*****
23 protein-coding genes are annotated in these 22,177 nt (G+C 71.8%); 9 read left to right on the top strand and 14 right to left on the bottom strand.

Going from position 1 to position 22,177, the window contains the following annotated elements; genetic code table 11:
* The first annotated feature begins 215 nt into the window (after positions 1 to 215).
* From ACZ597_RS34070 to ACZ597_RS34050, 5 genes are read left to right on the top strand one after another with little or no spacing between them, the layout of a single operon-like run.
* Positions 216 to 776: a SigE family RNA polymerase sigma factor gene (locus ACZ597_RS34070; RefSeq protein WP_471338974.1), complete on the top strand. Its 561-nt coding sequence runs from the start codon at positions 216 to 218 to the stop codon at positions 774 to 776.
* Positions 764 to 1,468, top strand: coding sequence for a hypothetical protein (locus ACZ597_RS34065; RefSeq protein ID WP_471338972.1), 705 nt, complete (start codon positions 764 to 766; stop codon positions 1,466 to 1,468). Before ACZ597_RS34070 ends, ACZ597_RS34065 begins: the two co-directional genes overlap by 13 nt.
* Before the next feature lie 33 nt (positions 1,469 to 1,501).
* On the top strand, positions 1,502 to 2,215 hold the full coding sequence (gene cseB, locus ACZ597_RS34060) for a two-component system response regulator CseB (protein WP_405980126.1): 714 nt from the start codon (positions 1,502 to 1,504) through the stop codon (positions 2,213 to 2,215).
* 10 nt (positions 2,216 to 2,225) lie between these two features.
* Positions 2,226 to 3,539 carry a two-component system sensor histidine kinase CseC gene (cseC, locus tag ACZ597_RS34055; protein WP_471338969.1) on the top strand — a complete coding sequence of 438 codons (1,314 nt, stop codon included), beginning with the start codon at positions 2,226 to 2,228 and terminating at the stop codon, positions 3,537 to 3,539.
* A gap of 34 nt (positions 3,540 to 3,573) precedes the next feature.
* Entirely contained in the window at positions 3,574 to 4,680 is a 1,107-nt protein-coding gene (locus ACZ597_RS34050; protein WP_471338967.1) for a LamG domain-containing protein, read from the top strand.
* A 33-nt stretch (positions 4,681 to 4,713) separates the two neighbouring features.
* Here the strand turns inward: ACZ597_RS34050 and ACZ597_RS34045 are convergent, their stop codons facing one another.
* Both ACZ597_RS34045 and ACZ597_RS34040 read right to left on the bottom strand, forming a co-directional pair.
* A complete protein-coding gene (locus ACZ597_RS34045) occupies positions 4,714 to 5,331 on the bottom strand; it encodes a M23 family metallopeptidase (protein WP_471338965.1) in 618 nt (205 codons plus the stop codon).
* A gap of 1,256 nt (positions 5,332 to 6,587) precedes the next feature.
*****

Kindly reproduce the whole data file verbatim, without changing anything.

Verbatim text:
23 protein-coding genes are annotated in these 22,177 nt (G+C 71.8%); 9 read left to right on the top strand and 14 right to left on the bottom strand.

Going from position 1 to position 22,177, the window contains the following annotated elements; genetic code table 11:
* The first annotated feature begins 215 nt into the window (after positions 1 to 215).
* From ACZ597_RS34070 to ACZ597_RS34050, 5 genes are read left to right on the top strand one after another with little or no spacing between them, the layout of a single operon-like run.
* Positions 216 to 776: a SigE family RNA polymerase sigma factor gene (locus ACZ597_RS34070; RefSeq protein WP_471338974.1), complete on the top strand. Its 561-nt coding sequence runs from the start codon at positions 216 to 218 to the stop codon at positions 774 to 776.
* Positions 764 to 1,468, top strand: coding sequence for a hypothetical protein (locus ACZ597_RS34065; RefSeq protein ID WP_471338972.1), 705 nt, complete (start codon positions 764 to 766; stop codon positions 1,466 to 1,468). Before ACZ597_RS34070 ends, ACZ597_RS34065 begins: the two co-directional genes overlap by 13 nt.
* Before the next feature lie 33 nt (positions 1,469 to 1,501).
* On the top strand, positions 1,502 to 2,215 hold the full coding sequence (gene cseB, locus ACZ597_RS34060) for a two-component system response regulator CseB (protein WP_405980126.1): 714 nt from the start codon (positions 1,502 to 1,504) through the stop codon (positions 2,213 to 2,215).
* 10 nt (positions 2,216 to 2,225) lie between these two features.
* Positions 2,226 to 3,539 carry a two-component system sensor histidine kinase CseC gene (cseC, locus tag ACZ597_RS34055; protein WP_471338969.1) on the top strand — a complete coding sequence of 438 codons (1,314 nt, stop codon included), beginning with the start codon at positions 2,226 to 2,228 and terminating at the stop codon, positions 3,537 to 3,539.
* A gap of 34 nt (positions 3,540 to 3,573) precedes the next feature.
* Entirely contained in the window at positions 3,574 to 4,680 is a 1,107-nt protein-coding gene (locus ACZ597_RS34050; protein WP_471338967.1) for a LamG domain-containing protein, read from the top strand.
* A 33-nt stretch (positions 4,681 to 4,713) separates the two neighbouring features.
* Here the strand turns inward: ACZ597_RS34050 and ACZ597_RS34045 are convergent, their stop codons facing one another.
* Both ACZ597_RS34045 and ACZ597_RS34040 read right to left on the bottom strand, forming a co-directional pair.
* A complete protein-coding gene (locus ACZ597_RS34045) occupies positions 4,714 to 5,331 on the bottom strand; it encodes a M23 family metallopeptidase (protein WP_471338965.1) in 618 nt (205 codons plus the stop codon).
* A gap of 1,256 nt (positions 5,332 to 6,587) precedes the next feature.